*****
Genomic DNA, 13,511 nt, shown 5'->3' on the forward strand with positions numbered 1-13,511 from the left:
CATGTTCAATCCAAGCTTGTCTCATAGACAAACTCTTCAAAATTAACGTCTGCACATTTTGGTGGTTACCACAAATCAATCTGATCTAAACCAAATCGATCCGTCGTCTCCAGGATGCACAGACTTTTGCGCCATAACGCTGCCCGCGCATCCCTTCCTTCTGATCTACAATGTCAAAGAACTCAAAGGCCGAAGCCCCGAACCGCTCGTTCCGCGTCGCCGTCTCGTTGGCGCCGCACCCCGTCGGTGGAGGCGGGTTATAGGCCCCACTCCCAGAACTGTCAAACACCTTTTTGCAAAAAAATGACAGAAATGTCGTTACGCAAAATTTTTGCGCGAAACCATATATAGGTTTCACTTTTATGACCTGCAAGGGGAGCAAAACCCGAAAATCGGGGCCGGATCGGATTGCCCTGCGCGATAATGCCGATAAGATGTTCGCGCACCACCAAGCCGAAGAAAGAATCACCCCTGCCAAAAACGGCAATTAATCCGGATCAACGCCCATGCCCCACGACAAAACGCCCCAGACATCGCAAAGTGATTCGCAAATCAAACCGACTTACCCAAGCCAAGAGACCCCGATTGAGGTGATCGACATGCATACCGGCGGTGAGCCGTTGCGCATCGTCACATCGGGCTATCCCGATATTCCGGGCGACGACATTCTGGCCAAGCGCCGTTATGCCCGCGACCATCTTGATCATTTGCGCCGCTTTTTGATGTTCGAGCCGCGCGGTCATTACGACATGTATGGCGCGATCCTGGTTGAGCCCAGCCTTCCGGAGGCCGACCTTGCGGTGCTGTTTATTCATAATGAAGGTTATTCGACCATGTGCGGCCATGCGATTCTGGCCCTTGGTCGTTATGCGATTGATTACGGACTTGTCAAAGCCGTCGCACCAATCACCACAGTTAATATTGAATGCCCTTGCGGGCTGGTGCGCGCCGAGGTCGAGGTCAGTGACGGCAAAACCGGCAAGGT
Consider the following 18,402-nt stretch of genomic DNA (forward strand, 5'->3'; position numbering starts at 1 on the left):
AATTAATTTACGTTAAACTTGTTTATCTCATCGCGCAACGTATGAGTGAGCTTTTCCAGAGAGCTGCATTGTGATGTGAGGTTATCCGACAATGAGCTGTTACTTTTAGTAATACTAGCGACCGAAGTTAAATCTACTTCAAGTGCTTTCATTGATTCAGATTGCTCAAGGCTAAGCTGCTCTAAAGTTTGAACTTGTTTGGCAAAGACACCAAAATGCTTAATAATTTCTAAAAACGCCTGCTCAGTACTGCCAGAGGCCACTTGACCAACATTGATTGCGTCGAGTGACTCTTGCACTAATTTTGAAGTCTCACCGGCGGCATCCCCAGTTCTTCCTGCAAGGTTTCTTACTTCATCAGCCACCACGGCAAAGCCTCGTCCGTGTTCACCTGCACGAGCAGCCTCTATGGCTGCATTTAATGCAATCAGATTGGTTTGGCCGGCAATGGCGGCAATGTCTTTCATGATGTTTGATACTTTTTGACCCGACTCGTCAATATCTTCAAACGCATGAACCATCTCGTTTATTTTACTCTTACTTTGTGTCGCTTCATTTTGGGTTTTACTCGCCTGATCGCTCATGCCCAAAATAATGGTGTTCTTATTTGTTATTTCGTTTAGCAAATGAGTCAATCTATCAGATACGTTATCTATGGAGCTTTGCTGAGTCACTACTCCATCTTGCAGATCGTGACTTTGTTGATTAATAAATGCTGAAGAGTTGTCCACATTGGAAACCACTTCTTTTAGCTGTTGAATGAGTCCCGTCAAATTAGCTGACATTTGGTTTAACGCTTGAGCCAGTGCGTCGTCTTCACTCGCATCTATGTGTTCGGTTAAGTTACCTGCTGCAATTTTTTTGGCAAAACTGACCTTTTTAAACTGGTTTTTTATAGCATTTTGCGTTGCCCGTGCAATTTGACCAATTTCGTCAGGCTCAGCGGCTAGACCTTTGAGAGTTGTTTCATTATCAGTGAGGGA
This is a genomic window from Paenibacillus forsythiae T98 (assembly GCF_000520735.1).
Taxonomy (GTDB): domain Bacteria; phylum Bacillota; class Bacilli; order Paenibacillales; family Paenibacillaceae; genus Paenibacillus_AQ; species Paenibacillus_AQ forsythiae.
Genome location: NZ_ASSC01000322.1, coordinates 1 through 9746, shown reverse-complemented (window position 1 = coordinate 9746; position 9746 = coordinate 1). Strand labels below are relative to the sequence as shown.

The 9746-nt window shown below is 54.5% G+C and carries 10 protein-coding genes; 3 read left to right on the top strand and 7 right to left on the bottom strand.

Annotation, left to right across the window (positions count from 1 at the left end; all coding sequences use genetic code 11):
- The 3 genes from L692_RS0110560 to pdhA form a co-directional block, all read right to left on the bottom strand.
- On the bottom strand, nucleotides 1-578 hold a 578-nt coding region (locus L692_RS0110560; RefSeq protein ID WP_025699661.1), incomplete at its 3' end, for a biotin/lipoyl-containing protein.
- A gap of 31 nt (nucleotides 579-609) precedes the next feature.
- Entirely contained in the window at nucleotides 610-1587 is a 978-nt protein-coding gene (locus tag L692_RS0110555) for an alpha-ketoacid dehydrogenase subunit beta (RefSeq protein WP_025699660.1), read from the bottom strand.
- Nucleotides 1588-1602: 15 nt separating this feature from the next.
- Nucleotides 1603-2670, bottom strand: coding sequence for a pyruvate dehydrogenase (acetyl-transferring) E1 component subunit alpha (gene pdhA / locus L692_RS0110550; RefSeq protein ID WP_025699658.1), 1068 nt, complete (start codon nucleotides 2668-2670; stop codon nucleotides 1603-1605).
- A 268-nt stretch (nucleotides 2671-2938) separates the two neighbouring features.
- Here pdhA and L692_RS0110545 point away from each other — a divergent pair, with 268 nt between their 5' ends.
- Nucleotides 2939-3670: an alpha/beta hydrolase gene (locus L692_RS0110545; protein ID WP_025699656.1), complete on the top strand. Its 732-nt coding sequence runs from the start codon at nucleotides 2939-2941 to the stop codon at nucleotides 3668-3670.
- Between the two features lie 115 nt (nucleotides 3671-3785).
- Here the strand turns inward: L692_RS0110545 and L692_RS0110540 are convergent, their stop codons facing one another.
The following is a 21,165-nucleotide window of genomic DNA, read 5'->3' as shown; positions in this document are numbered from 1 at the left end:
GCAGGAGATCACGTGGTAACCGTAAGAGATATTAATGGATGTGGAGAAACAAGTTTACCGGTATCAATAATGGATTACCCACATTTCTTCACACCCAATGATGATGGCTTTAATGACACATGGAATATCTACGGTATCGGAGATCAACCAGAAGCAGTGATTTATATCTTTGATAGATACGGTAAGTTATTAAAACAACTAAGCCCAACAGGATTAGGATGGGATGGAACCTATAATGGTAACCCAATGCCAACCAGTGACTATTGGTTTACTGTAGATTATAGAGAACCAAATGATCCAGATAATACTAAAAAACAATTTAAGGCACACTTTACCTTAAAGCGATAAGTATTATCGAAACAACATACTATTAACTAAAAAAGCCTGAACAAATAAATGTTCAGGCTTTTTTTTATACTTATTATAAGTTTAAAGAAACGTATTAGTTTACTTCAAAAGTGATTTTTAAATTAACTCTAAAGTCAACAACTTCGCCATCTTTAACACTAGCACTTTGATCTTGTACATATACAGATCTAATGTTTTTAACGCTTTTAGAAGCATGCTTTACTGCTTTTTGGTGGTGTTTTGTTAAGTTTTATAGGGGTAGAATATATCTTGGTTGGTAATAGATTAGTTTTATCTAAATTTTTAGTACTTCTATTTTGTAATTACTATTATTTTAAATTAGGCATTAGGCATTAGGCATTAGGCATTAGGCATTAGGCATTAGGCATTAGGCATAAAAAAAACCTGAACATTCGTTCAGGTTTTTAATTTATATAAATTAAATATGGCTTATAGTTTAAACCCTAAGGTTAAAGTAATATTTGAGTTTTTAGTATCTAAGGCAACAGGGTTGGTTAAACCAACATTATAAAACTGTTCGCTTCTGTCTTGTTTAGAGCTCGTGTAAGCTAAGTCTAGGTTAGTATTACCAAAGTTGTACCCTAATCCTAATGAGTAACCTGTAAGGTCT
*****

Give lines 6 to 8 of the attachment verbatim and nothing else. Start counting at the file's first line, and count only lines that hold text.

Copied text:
Taxonomy (GTDB): domain Bacteria; phylum Bacillota; class Bacilli; order Paenibacillales; family Paenibacillaceae; genus Paenibacillus_AQ; species Paenibacillus_AQ forsythiae.
Genome location: NZ_ASSC01000322.1, coordinates 1 through 9746, shown reverse-complemented (window position 1 = coordinate 9746; position 9746 = coordinate 1). Strand labels below are relative to the sequence as shown.

The 9746-nt window shown below is 54.5% G+C and carries 10 protein-coding genes; 3 read left to right on the top strand and 7 right to left on the bottom strand.